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Indonesian military trial outrages activists who charge torture

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An Indonesian military court today handed down light sentences to three soldiers for their role in the torture of two farmers from Papua, sparking an outcry from human rights activists who slammed the verdict as weak.

The accused were caught on a cellphone video, posted on YouTube last October, torturing two farmers who were believed to have information on a secret weapons cache belonging to a group of separatists known as the Free Papua Movement.

But because the military criminal code does not recognize torture as a punishable crime, despite Indonesia having ratified the United Nations Convention Against Torture in 1999, the men were found guilty of "not following orders."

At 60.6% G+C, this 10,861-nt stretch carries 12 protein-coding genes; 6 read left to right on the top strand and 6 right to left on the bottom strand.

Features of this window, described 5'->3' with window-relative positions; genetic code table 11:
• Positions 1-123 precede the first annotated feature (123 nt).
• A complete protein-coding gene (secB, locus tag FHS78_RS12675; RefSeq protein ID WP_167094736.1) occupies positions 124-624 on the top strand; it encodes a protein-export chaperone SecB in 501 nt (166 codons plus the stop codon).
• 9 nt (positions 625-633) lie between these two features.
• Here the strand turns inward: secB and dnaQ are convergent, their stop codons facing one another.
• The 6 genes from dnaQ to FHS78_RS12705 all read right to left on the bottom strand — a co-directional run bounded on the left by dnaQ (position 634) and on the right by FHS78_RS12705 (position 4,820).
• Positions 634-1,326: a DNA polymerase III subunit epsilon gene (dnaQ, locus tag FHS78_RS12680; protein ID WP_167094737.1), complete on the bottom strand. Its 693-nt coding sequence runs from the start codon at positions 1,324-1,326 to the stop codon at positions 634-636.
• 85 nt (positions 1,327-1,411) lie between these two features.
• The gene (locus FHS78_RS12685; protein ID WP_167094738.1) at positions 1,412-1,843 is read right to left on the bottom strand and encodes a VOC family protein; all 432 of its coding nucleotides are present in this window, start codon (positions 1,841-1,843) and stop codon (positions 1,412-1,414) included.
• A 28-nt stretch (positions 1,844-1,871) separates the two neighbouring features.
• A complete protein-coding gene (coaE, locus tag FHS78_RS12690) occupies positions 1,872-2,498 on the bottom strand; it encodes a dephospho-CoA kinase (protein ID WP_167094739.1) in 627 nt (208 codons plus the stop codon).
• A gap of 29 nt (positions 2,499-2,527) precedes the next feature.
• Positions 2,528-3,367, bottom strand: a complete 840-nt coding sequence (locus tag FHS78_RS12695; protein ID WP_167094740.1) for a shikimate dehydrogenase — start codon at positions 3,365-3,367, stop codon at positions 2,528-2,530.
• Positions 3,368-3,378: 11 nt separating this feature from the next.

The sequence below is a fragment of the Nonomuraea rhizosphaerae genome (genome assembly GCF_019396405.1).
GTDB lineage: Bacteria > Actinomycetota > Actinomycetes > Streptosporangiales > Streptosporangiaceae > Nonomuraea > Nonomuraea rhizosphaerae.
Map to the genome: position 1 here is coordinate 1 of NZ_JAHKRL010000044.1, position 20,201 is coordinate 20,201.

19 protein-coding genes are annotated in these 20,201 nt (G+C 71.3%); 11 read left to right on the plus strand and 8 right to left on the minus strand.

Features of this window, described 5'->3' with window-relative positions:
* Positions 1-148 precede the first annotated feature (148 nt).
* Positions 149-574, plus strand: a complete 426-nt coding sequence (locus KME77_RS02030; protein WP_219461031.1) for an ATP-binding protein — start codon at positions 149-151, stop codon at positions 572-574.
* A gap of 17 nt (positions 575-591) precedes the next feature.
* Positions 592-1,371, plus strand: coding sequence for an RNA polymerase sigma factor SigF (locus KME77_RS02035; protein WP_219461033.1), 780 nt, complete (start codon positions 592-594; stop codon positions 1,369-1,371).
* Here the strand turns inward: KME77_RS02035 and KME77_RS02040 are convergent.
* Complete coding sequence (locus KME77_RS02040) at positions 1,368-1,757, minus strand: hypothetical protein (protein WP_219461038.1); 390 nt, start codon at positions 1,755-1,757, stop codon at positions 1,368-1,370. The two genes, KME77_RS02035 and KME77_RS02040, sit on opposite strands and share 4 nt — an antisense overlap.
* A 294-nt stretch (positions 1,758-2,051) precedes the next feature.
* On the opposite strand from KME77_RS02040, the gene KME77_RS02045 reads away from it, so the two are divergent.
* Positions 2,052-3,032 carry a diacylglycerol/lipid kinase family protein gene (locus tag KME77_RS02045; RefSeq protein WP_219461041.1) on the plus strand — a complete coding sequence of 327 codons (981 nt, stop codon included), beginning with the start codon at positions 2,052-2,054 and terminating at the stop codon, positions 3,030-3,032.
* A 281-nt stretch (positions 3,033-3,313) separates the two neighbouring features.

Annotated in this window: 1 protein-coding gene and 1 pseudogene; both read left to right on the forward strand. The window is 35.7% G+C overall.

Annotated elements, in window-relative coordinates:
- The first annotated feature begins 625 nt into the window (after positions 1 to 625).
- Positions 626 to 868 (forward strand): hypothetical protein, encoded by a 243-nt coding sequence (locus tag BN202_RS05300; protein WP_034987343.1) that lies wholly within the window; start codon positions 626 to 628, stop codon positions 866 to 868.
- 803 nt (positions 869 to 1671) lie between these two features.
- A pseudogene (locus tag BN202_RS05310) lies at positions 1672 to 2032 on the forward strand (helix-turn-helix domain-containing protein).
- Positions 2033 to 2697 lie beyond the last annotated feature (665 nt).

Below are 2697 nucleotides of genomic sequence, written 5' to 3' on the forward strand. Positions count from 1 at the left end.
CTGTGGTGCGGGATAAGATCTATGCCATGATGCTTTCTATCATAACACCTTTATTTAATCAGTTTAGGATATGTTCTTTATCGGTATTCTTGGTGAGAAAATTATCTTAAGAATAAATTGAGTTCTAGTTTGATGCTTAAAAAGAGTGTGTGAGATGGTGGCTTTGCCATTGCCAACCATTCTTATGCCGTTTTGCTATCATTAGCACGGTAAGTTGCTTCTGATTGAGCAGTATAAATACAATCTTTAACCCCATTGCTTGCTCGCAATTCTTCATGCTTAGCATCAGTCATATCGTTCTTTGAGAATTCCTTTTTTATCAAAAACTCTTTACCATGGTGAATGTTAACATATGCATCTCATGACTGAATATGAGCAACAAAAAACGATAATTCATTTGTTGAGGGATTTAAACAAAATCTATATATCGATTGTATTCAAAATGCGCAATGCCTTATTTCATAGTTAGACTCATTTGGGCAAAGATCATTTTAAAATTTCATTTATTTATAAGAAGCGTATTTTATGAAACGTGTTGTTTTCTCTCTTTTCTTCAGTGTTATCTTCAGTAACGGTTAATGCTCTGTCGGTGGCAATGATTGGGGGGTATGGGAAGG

“This was a test case for the Indonesian government and it has failed,” said Elaine Pearson, deputy Asia director at Human Rights Watch. “Slapping soldiers on the wrist is not an acceptable way of dealing with torture.”

First Pvt. Tamrin Mahan Giri, First Pvt. Yakson Agu, and Sgt. Irwan Rizkiyanto were given sentences of eight, nine, and 10 months, respectively. The light sentences call into question the government’s pledge to the United States to reform the armed forces.


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